At least 87 times in the last few months, a health care provider has given a young child the wrong dose of COVID-19 vaccine.

Luckily, none resulted in a serious medical problem, according to the Centers for Disease Control and Prevention.

But it shows thechallenge of delivering a vaccine that comes in multiple doses from different companies, some that require diluting and others that don’t. The decision last week to add new COVID-19 boosters for everyone over 12 adds another layer of complexity.

Add to the mix new monkeypox vaccines, which havea delivery system most providers haven’t used before, and the onset of the annual flu shot season – administering vaccines today can be complicated

“There is definitely opportunity for error,” said Dr. Kelly Moore, chief executive officer of, which educates health care professionals about U.S. vaccine recommendations. “These errors aren’t necessarily dangerous but they are likely to occur due to people’s unfamiliarity with the new products.”

According to the CDC’s VAERS reporting system, 87 dosage mistakes were made when giving a Pfizer-BioNTech COVID-19 vaccine to a child younger than 5, representing 18% of the reported errors with that vaccine in that age groupbut only a fraction of the total 890,000 shots administered.

White House COVID-19 coordinator Dr. Ashish Jha said there has been no evidence of “wide-scale mistakes” but assured the Food and Drug Administration is “very aware” of the issue.

“I am confident the systems continue to work effectively, but I know the FDA continues to monitor this very closely,” he said during a White House briefing Tuesday.

Both Moderna and Pfizer-BioNTech vaccines have been available since late June to the youngest children, but one of Pfizer-BioNTech’s vaccines requires dilution.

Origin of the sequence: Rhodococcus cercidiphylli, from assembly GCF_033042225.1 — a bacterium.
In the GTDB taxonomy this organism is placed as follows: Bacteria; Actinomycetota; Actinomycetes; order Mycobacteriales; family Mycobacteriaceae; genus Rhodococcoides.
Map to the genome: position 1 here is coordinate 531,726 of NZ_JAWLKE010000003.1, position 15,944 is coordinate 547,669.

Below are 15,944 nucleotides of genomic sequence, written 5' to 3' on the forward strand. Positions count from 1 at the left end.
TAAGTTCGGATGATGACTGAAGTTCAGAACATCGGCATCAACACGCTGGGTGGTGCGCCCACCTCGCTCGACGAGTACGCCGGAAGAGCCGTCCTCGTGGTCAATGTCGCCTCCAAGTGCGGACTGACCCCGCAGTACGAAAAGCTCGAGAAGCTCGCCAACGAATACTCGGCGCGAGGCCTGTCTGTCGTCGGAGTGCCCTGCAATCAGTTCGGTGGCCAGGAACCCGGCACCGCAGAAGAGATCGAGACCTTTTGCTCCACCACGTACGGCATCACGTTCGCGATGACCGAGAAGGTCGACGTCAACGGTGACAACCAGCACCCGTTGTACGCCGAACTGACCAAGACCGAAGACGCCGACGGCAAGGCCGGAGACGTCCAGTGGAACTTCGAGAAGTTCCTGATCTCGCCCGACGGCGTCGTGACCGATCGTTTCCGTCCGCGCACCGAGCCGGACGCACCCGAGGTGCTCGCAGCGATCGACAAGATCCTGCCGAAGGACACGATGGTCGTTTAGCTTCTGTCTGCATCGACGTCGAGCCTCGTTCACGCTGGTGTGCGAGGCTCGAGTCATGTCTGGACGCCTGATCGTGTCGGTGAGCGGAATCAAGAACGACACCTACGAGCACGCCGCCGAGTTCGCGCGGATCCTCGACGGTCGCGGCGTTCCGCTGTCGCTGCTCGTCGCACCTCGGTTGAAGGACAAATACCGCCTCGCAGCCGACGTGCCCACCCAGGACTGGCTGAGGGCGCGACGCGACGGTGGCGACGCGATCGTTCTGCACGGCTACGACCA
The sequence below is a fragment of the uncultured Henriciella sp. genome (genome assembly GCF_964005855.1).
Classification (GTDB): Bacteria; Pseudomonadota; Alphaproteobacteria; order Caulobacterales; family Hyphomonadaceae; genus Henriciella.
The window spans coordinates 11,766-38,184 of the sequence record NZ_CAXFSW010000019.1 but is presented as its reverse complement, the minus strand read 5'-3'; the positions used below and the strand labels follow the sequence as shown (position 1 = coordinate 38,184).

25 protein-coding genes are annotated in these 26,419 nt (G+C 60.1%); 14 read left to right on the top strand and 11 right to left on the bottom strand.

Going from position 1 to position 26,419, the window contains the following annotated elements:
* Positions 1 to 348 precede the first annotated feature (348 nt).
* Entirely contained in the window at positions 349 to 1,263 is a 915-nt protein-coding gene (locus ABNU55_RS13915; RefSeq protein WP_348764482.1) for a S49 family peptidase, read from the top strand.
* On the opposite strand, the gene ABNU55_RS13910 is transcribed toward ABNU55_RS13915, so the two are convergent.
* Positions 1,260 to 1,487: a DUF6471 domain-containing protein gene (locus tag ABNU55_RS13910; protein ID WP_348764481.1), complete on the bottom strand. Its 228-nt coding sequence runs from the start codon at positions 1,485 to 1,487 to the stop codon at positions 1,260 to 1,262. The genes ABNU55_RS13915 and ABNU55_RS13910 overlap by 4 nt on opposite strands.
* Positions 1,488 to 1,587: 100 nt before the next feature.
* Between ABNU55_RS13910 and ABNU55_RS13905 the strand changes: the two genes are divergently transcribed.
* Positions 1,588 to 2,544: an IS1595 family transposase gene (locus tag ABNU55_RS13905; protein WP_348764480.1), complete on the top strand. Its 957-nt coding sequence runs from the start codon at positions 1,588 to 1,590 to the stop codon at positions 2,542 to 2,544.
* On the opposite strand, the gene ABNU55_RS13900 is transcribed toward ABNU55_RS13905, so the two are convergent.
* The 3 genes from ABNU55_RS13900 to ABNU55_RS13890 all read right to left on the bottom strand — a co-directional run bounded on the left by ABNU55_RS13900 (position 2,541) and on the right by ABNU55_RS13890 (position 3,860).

In addition to clear labeling, manufacturers distinguish the COVID-19 vaccines by using different colors for vial caps.

Pfizer-BioNTech’s COVID-19 vaccine comes in gray for those over 12, orange for children 5 to 11, and maroon caps for younger children over 6 months. The companies also have an adult dose that requires dilution in a purple cap. Moderna’s vaccines come in a red cap, a blue cap with a purple label, and blue cap with a magenta label.

Labels and colored caps can help, but there are now so many different doses and bottles that it’s hard to keep straight, said Dr. Grace Lee, a professor of pediatrics at Stanford University School of Medicine and associate chief medical officer of Lucile Packard Children’s Hospital.

The labeling issues are “impairing our ability to deliver vaccines,” said Lee, who is also a chair of a federal advisory committee that reviewed the vaccines last week. “The growing complexity of the immunization schedule and the multiple products needed for different age groups for different purposes, and with different time intervals between doses is challenging.”

This is especially true now that Pfizer is using another grey cap for its new bivalent booster, said Michael Cohen, founder and president emeritus of the Institute for Safe Medication Practices, a nonprofit working to prevent medication errors.

“It is very confusing,” he said. Pfizer’s bivalent booster “label doesn’t look all that different from the gray label that is presently out there.”

Another advisory committee member, Dr. Matthew Daley said during last week’s meeting he’s heard of families who were hesitant about vaccinations and then learned their children received the higher dose.

“We run the risk of losing confidence in the program more broadly the more that happens,” said Daley, a senior clinician investigator at the Institute for Health Research at Kaiser Permanente Colorado.